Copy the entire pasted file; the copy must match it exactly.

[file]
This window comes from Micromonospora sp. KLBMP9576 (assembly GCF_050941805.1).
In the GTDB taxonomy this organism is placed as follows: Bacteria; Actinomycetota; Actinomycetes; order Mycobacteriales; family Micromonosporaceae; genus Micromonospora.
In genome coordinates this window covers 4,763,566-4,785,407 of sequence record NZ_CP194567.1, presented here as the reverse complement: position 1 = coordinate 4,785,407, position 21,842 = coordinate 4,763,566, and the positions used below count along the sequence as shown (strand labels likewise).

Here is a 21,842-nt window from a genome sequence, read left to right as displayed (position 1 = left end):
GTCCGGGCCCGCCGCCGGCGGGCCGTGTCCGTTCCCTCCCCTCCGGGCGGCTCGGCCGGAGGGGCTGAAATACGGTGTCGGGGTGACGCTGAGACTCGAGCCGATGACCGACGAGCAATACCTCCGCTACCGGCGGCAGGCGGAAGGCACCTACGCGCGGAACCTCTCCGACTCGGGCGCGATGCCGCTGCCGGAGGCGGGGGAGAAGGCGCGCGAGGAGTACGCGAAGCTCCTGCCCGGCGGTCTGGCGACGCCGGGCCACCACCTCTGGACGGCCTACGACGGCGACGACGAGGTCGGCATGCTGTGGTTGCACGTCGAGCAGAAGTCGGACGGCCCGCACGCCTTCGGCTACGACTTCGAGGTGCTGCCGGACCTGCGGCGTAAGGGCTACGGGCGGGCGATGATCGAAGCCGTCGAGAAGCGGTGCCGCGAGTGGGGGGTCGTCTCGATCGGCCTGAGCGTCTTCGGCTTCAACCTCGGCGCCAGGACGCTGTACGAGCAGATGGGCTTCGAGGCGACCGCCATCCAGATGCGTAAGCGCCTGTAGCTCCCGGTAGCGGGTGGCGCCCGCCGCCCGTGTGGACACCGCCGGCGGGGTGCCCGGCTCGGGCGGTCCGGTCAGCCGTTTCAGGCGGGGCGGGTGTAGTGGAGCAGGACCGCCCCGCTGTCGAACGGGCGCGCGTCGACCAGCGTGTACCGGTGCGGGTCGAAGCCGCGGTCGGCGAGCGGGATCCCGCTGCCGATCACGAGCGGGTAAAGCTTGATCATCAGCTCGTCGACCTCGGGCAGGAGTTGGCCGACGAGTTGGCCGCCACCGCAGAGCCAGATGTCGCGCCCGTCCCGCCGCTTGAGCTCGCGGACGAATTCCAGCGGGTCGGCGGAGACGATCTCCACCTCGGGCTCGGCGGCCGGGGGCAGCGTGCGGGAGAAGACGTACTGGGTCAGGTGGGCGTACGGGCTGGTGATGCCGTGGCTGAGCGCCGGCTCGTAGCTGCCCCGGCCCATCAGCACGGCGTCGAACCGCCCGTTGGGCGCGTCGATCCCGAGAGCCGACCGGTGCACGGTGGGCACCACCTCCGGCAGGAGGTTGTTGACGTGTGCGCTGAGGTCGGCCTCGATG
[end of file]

This window comes from Micromonospora sp. KLBMP9576 (assembly GCF_050941805.1).
In the GTDB taxonomy this organism is placed as follows: Bacteria; Actinomycetota; Actinomycetes; order Mycobacteriales; family Micromonosporaceae; genus Micromonospora.
In genome coordinates this window covers 4,763,566-4,785,407 of sequence record NZ_CP194567.1, presented here as the reverse complement: position 1 = coordinate 4,785,407, position 21,842 = coordinate 4,763,566, and the positions used below count along the sequence as shown (strand labels likewise).

Here is a 21,842-nt window from a genome sequence, read left to right as displayed (position 1 = left end):
GTCCGGGCCCGCCGCCGGCGGGCCGTGTCCGTTCCCTCCCCTCCGGGCGGCTCGGCCGGAGGGGCTGAAATACGGTGTCGGGGTGACGCTGAGACTCGAGCCGATGACCGACGAGCAATACCTCCGCTACCGGCGGCAGGCGGAAGGCACCTACGCGCGGAACCTCTCCGACTCGGGCGCGATGCCGCTGCCGGAGGCGGGGGAGAAGGCGCGCGAGGAGTACGCGAAGCTCCTGCCCGGCGGTCTGGCGACGCCGGGCCACCACCTCTGGACGGCCTACGACGGCGACGACGAGGTCGGCATGCTGTGGTTGCACGTCGAGCAGAAGTCGGACGGCCCGCACGCCTTCGGCTACGACTTCGAGGTGCTGCCGGACCTGCGGCGTAAGGGCTACGGGCGGGCGATGATCGAAGCCGTCGAGAAGCGGTGCCGCGAGTGGGGGGTCGTCTCGATCGGCCTGAGCGTCTTCGGCTTCAACCTCGGCGCCAGGACGCTGTACGAGCAGATGGGCTTCGAGGCGACCGCCATCCAGATGCGTAAGCGCCTGTAGCTCCCGGTAGCGGGTGGCGCCCGCCGCCCGTGTGGACACCGCCGGCGGGGTGCCCGGCTCGGGCGGTCCGGTCAGCCGTTTCAGGCGGGGCGGGTGTAGTGGAGCAGGACCGCCCCGCTGTCGAACGGGCGCGCGTCGACCAGCGTGTACCGGTGCGGGTCGAAGCCGCGGTCGGCGAGCGGGATCCCGCTGCCGATCACGAGCGGGTAAAGCTTGATCATCAGCTCGTCGACCTCGGGCAGGAGTTGGCCGACGAGTTGGCCGCCACCGCAGAGCCAGATGTCGCGCCCGTCCCGCCGCTTGAGCTCGCGGACGAATTCCAGCGGGTCGGCGGAGACGATCTCCACCTCGGGCTCGGCGGCCGGGGGCAGCGTGCGGGAGAAGACGTACTGGGTCAGGTGGGCGTACGGGCTGGTGATGCCGTGGCTGAGCGCCGGCTCGTAGCTGCCCCGGCCCATCAGCACGGCGTCGAACCGCCCGTTGGGCGCGTCGATCCCGAGAGCCGACCGGTGCACGGTGGGCACCACCTCCGGCAGGAGGTTGTTGACGTGTGCGCTGAGGTCGGCCTCGATG